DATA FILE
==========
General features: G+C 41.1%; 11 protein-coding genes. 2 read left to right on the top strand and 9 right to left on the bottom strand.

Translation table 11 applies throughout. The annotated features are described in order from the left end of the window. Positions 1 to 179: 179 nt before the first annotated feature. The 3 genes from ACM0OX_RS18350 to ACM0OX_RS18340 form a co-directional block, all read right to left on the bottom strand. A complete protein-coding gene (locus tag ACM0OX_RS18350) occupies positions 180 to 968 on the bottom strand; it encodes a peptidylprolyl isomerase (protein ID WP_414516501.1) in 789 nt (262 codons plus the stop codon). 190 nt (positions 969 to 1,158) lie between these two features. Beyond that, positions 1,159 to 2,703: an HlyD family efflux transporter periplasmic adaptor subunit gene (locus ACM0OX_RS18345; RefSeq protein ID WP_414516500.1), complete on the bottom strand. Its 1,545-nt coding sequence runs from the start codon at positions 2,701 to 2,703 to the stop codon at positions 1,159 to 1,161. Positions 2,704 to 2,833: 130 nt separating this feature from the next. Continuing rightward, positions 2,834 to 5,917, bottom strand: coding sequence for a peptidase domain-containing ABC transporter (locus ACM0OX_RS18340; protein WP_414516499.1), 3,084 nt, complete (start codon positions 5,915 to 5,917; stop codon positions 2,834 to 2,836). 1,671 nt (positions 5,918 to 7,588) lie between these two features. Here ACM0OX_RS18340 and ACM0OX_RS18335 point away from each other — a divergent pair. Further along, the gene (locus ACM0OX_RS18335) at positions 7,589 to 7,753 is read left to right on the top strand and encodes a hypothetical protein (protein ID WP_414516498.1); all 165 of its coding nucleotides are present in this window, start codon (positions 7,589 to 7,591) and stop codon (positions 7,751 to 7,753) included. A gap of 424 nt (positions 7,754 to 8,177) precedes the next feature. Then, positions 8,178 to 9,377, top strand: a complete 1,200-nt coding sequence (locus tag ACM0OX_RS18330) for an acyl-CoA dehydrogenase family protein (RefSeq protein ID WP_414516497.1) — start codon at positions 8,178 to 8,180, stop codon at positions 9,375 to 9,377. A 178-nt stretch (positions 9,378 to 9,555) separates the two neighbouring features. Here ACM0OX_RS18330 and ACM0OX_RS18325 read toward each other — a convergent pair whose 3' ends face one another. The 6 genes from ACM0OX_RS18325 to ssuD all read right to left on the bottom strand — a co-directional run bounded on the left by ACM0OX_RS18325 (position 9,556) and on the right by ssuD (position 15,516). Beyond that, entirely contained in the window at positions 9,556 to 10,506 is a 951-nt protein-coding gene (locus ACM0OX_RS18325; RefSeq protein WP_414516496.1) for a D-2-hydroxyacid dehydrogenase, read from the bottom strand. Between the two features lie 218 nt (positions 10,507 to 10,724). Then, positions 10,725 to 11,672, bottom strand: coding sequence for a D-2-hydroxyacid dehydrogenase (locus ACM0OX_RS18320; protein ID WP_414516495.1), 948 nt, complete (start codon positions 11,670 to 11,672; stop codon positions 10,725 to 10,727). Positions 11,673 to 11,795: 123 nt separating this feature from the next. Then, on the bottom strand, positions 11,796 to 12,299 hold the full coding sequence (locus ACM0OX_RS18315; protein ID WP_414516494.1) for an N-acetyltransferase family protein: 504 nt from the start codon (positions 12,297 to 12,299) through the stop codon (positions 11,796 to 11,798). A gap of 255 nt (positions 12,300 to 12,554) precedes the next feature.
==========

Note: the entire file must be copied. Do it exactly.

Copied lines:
General features: G+C 41.1%; 11 protein-coding genes. 2 read left to right on the top strand and 9 right to left on the bottom strand.

Translation table 11 applies throughout. The annotated features are described in order from the left end of the window. Positions 1 to 179: 179 nt before the first annotated feature. The 3 genes from ACM0OX_RS18350 to ACM0OX_RS18340 form a co-directional block, all read right to left on the bottom strand. A complete protein-coding gene (locus tag ACM0OX_RS18350) occupies positions 180 to 968 on the bottom strand; it encodes a peptidylprolyl isomerase (protein ID WP_414516501.1) in 789 nt (262 codons plus the stop codon). 190 nt (positions 969 to 1,158) lie between these two features. Beyond that, positions 1,159 to 2,703: an HlyD family efflux transporter periplasmic adaptor subunit gene (locus ACM0OX_RS18345; RefSeq protein ID WP_414516500.1), complete on the bottom strand. Its 1,545-nt coding sequence runs from the start codon at positions 2,701 to 2,703 to the stop codon at positions 1,159 to 1,161. Positions 2,704 to 2,833: 130 nt separating this feature from the next. Continuing rightward, positions 2,834 to 5,917, bottom strand: coding sequence for a peptidase domain-containing ABC transporter (locus ACM0OX_RS18340; protein WP_414516499.1), 3,084 nt, complete (start codon positions 5,915 to 5,917; stop codon positions 2,834 to 2,836). 1,671 nt (positions 5,918 to 7,588) lie between these two features. Here ACM0OX_RS18340 and ACM0OX_RS18335 point away from each other — a divergent pair. Further along, the gene (locus ACM0OX_RS18335) at positions 7,589 to 7,753 is read left to right on the top strand and encodes a hypothetical protein (protein ID WP_414516498.1); all 165 of its coding nucleotides are present in this window, start codon (positions 7,589 to 7,591) and stop codon (positions 7,751 to 7,753) included. A gap of 424 nt (positions 7,754 to 8,177) precedes the next feature. Then, positions 8,178 to 9,377, top strand: a complete 1,200-nt coding sequence (locus tag ACM0OX_RS18330) for an acyl-CoA dehydrogenase family protein (RefSeq protein ID WP_414516497.1) — start codon at positions 8,178 to 8,180, stop codon at positions 9,375 to 9,377. A 178-nt stretch (positions 9,378 to 9,555) separates the two neighbouring features. Here ACM0OX_RS18330 and ACM0OX_RS18325 read toward each other — a convergent pair whose 3' ends face one another. The 6 genes from ACM0OX_RS18325 to ssuD all read right to left on the bottom strand — a co-directional run bounded on the left by ACM0OX_RS18325 (position 9,556) and on the right by ssuD (position 15,516). Beyond that, entirely contained in the window at positions 9,556 to 10,506 is a 951-nt protein-coding gene (locus ACM0OX_RS18325; RefSeq protein WP_414516496.1) for a D-2-hydroxyacid dehydrogenase, read from the bottom strand. Between the two features lie 218 nt (positions 10,507 to 10,724). Then, positions 10,725 to 11,672, bottom strand: coding sequence for a D-2-hydroxyacid dehydrogenase (locus ACM0OX_RS18320; protein ID WP_414516495.1), 948 nt, complete (start codon positions 11,670 to 11,672; stop codon positions 10,725 to 10,727). Positions 11,673 to 11,795: 123 nt separating this feature from the next. Then, on the bottom strand, positions 11,796 to 12,299 hold the full coding sequence (locus ACM0OX_RS18315; protein ID WP_414516494.1) for an N-acetyltransferase family protein: 504 nt from the start codon (positions 12,297 to 12,299) through the stop codon (positions 11,796 to 11,798). A gap of 255 nt (positions 12,300 to 12,554) precedes the next feature.